Russians represented 6 per cent of the population in 1989. By 1999, mass emigration had seen the proportion of Russians reduced to 1.8 per cent. According to the 2009 census their numbers have diminished further to 119,300, accounting for 1.3 per cent of the population. They are the third largest ethnic minority group.
Russians are primarily concentrated in urban centres. Russian Orthodox believers enjoy freedom of worship in Azerbaijan.
After the collapse of the Soviet Union Russians were not widely discriminated against in Azerbaijan, although some concern was expressed following the introduction of an Azeri language programme promoting wider use of the Azeri language in 1989–90. Russians and Russian-speakers feared that they would become increasingly disadvantaged in terms of education and employment opportunities. The status of Russians and Russian-speakers improved after moves to ban the tuition of Russian in schools were overturned.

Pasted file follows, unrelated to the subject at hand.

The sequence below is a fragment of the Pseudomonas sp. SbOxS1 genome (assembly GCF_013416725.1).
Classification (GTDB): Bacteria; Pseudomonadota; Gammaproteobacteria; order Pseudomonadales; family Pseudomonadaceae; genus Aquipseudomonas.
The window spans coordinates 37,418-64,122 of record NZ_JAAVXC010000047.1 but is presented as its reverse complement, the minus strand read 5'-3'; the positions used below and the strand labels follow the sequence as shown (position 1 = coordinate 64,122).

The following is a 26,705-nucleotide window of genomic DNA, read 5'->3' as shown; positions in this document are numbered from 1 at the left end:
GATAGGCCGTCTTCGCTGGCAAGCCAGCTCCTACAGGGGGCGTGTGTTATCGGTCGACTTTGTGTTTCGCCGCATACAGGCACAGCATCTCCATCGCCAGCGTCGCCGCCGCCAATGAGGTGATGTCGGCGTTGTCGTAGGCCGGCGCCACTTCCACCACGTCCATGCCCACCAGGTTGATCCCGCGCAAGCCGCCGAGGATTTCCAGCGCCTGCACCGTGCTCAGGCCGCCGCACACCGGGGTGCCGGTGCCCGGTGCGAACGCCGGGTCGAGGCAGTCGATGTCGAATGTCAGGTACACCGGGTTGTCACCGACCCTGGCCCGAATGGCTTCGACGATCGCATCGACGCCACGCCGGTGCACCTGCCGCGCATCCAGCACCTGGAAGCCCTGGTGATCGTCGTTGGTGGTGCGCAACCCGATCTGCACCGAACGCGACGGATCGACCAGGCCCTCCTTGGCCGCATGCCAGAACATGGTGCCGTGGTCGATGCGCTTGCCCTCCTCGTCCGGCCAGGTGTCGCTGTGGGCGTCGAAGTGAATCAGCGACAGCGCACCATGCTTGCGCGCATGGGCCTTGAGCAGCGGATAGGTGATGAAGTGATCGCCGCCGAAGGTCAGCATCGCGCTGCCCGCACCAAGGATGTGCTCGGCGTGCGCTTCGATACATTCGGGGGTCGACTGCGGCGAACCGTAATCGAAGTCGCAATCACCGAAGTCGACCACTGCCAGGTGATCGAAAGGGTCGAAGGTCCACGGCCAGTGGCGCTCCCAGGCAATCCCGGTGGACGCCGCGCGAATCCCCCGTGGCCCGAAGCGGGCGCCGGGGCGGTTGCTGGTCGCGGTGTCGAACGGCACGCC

Russian is the second most commonly used language in Azerbaijan, with around 300 secondary schools, 18 high schools and 38 national schools providing education in Russian. Russian continues to be widely used in Azerbaijan in multiple spheres, despite efforts to promote Azeri as the state language. Russian appears to be spoken widely among various ethnic groups and with other formerly Soviet countries.
Television, print and internet media in Russian are widely available. It is estimated that some 7 per cent of students in secondary and higher education study in Russian, while there has been a rise in the number of Russian-medium schools. This reflects continued adherence to Russian among Azerbaijan’s national minorities despite the dramatic decline in the Russian demographic presence in the republic.
Updated March 2018